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Professional Development: 21st Century Education: Preparing Today’s School for Tomorrow’s Future

Professional Development: 21st Century Education: Preparing Today’s School for Tomorrow’s Future | Learning & Mind & Brain | Scoop.it
The world is changing in exponential ways due to technology. Education is not an exception. Consumers are turning into producers. Kindergarteners are turning into authors with a worldwide audience.

Via Yashy Tohsaku
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Where Does Innovative Teaching Come From?

Where Does Innovative Teaching Come From? | Learning & Mind & Brain | Scoop.it
There’s a long-standing tradition of informal sharing of pedagogical innovation among K-12 teachers and a whole line of research on this phenomenon, which is known as teacher leadership. The same type of informal faculty leadership exists in higher education as well, but there is very little research on this topic, according to Pete Turner, education faculty member and director of the Teacher Education Institute at Estrella Mountain Community College.

In an effort to better understand informal faculty leadership in higher education, Turner conducted a study that combined faculty surveys and administrator interviews at three Landmark Learning Colleges identified by the League for Innovation in the Community College. “I wanted to find examples of informal faculty leadership. And I wanted to identify administrative practices that helped foster it and move it forward and the factors that impede it,” Turner says.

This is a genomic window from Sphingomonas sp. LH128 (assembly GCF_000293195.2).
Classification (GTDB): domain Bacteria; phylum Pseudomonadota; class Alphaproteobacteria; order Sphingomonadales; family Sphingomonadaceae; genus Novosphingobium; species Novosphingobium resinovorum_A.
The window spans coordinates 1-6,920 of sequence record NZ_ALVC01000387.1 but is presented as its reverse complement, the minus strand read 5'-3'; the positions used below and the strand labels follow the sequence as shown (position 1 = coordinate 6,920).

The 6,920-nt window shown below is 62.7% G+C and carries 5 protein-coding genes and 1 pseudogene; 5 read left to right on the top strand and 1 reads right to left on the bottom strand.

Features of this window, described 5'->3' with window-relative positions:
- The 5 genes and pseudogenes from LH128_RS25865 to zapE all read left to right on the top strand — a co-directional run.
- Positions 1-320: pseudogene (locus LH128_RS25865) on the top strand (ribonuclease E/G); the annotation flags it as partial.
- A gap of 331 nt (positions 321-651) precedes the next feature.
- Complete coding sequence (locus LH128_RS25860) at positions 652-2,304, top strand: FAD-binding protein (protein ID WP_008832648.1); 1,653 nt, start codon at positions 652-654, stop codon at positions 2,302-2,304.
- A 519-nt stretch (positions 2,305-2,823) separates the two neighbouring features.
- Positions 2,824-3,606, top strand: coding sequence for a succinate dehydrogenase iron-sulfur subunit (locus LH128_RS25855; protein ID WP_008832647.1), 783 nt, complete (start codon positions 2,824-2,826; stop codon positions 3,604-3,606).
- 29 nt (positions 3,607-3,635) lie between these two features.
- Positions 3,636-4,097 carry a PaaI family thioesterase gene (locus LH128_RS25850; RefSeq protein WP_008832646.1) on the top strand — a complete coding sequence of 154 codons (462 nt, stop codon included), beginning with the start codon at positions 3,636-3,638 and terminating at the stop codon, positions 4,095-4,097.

Turner coined the term “informal faculty leadership.” “It’s informal in that it doesn’t apply to elected or appointed positions. It doesn’t apply to division chairs or faculty senate presidents, although they certainly can practice informal faculty leadership. But what we’re talking about is faculty members spreading innovation to other faculty members. It’s about causing institutional change simply by a faculty member trying out something different, and as it works, spreading the word,” Turner says.